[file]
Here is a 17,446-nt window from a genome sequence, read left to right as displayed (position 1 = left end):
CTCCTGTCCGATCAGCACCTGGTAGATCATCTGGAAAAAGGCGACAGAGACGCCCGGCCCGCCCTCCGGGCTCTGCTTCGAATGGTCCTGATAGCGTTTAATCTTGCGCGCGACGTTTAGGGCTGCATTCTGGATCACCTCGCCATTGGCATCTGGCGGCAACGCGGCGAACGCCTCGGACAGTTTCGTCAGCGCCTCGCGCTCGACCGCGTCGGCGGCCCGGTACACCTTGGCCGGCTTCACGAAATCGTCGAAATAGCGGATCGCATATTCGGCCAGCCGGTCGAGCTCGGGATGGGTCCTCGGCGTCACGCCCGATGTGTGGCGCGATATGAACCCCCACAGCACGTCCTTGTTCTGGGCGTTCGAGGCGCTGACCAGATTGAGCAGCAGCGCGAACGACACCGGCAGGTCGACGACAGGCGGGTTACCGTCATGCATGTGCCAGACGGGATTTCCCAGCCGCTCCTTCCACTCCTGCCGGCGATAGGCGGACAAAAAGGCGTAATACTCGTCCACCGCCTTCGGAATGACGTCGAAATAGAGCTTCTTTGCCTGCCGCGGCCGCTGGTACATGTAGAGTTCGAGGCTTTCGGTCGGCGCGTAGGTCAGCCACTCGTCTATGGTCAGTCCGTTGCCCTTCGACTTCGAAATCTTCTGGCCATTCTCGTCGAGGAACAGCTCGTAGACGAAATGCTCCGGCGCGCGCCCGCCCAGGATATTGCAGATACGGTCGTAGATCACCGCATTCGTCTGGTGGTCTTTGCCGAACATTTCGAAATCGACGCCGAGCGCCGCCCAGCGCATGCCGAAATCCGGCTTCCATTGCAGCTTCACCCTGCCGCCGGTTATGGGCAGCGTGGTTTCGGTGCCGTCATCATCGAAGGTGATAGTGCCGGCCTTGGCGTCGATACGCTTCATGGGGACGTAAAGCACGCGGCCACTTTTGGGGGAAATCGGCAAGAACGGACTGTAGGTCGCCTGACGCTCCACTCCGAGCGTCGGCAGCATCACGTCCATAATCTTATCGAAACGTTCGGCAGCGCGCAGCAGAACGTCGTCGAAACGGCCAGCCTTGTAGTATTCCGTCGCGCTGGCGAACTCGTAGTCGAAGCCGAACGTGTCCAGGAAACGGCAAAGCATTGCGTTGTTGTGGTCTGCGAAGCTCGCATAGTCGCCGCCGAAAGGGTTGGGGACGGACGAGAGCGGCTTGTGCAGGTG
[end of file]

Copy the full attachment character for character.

Here is a 17,446-nt window from a genome sequence, read left to right as displayed (position 1 = left end):
CTCCTGTCCGATCAGCACCTGGTAGATCATCTGGAAAAAGGCGACAGAGACGCCCGGCCCGCCCTCCGGGCTCTGCTTCGAATGGTCCTGATAGCGTTTAATCTTGCGCGCGACGTTTAGGGCTGCATTCTGGATCACCTCGCCATTGGCATCTGGCGGCAACGCGGCGAACGCCTCGGACAGTTTCGTCAGCGCCTCGCGCTCGACCGCGTCGGCGGCCCGGTACACCTTGGCCGGCTTCACGAAATCGTCGAAATAGCGGATCGCATATTCGGCCAGCCGGTCGAGCTCGGGATGGGTCCTCGGCGTCACGCCCGATGTGTGGCGCGATATGAACCCCCACAGCACGTCCTTGTTCTGGGCGTTCGAGGCGCTGACCAGATTGAGCAGCAGCGCGAACGACACCGGCAGGTCGACGACAGGCGGGTTACCGTCATGCATGTGCCAGACGGGATTTCCCAGCCGCTCCTTCCACTCCTGCCGGCGATAGGCGGACAAAAAGGCGTAATACTCGTCCACCGCCTTCGGAATGACGTCGAAATAGAGCTTCTTTGCCTGCCGCGGCCGCTGGTACATGTAGAGTTCGAGGCTTTCGGTCGGCGCGTAGGTCAGCCACTCGTCTATGGTCAGTCCGTTGCCCTTCGACTTCGAAATCTTCTGGCCATTCTCGTCGAGGAACAGCTCGTAGACGAAATGCTCCGGCGCGCGCCCGCCCAGGATATTGCAGATACGGTCGTAGATCACCGCATTCGTCTGGTGGTCTTTGCCGAACATTTCGAAATCGACGCCGAGCGCCGCCCAGCGCATGCCGAAATCCGGCTTCCATTGCAGCTTCACCCTGCCGCCGGTTATGGGCAGCGTGGTTTCGGTGCCGTCATCATCGAAGGTGATAGTGCCGGCCTTGGCGTCGATACGCTTCATGGGGACGTAAAGCACGCGGCCACTTTTGGGGGAAATCGGCAAGAACGGACTGTAGGTCGCCTGACGCTCCACTCCGAGCGTCGGCAGCATCACGTCCATAATCTTATCGAAACGTTCGGCAGCGCGCAGCAGAACGTCGTCGAAACGGCCAGCCTTGTAGTATTCCGTCGCGCTGGCGAACTCGTAGTCGAAGCCGAACGTGTCCAGGAAACGGCAAAGCATTGCGTTGTTGTGGTCTGCGAAGCTCGCATAGTCGCCGCCGAAAGGGTTGGGGACGGACGAGAGCGGCTTGTGCAGGTG